While primary schools are currently required to reopen for Year R, 1 and 6, headteacher, Paul Marshallsay, has welcomed back over 90 per cent of pupils with only those children who are shielding or who have clinically vulnerable relatives remaining at home.
Mr Marshallsay said: ‘The major reason I decided to reopen was I was becoming increasingly concerned about both staff and children’s mental health. Having spent so long at home and without social contact, people were really starting to struggle.
‘One of the best things for me has been getting that noise back - that sound of what a school should be.’
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It’s a sentiment shared by new head girl, Arabella West, 10, who missed interacting with her friends and teachers.
Arabella said: ‘Lockdown has been hard and I was really happy to get back to school and to see all my friends and teachers again. It was quite strange at first as I’d not been into school for so long.’
Former head girl, India Shivjee, 10, added: ‘It felt amazing. While home learning was good, technology can sometimes go wrong and school is a much better learning environment where you can interact with your teachers more.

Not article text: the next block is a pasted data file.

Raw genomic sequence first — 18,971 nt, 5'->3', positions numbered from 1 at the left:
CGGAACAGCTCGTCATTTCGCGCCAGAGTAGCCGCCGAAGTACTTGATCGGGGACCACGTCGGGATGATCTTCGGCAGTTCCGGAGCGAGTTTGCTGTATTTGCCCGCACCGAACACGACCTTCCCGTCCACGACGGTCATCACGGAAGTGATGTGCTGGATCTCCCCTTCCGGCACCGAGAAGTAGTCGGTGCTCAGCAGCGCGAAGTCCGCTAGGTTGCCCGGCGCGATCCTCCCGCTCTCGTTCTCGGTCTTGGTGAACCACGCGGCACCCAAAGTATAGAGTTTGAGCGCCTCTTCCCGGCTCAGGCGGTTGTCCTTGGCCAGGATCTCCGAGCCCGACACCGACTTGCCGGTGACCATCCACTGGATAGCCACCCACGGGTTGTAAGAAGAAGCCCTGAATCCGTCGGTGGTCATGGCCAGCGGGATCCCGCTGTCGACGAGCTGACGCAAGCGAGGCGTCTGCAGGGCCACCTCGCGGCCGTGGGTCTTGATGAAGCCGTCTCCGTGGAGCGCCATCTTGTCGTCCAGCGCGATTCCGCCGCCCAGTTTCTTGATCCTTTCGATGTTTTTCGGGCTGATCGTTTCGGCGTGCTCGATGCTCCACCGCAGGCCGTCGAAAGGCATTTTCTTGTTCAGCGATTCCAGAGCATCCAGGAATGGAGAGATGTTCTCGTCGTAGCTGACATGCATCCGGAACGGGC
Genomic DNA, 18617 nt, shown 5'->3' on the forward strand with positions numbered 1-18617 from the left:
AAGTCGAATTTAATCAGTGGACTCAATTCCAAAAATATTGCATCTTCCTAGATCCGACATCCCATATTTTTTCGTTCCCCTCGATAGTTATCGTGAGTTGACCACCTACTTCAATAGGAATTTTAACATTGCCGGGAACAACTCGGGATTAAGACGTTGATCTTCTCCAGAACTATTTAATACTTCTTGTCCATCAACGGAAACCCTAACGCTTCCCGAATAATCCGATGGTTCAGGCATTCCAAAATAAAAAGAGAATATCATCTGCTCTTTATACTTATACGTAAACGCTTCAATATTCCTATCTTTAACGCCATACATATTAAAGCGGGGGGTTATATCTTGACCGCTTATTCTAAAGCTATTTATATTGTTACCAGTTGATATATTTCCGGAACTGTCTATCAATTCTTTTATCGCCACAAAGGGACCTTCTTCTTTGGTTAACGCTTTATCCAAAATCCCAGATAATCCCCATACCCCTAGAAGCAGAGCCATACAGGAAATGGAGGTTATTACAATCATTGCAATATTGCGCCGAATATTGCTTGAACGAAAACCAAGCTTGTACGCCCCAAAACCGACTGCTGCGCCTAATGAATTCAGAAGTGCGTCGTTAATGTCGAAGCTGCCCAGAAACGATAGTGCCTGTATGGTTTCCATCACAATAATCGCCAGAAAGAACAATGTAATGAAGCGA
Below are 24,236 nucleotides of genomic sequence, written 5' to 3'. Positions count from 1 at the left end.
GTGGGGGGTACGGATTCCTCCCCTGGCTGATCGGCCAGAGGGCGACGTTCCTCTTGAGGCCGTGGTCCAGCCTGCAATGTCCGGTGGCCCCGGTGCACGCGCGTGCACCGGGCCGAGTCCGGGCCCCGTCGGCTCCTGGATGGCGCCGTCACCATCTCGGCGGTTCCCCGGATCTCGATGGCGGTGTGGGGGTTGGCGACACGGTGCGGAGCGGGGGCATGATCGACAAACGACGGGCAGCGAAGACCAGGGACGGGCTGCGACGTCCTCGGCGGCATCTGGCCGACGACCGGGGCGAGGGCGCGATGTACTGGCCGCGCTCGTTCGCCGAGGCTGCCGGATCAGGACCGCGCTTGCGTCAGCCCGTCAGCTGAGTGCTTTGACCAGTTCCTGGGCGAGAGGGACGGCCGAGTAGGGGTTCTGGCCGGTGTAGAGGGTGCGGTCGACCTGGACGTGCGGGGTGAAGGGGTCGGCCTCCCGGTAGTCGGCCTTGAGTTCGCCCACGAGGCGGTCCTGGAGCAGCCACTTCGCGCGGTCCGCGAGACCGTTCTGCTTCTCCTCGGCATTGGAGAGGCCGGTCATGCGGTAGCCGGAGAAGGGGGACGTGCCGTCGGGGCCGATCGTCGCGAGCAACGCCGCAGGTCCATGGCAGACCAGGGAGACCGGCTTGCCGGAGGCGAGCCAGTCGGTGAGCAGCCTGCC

‘I’m really proud we are the first school in Portsmouth to fully return.’
To enable all children to return, the school has created bubble groups of a maximum of 15 children as well as social distance markers, staggered start and finish times and hand sanitization points. The school has even installed outdoor sinks outside every classroom as part of a meticulous hand washing regime.
With the government pledging all children will return in September, Mr Marshallsay feels one of the biggest challenges facing schools is restoring public confidence.
‘I feel we already have parent’s confidence but we did produce a video which shows all the measures we’ve put in place to help reassure them. By September many children won’t have been in school for six months and it will be emotionally quite difficult for them,’ he said.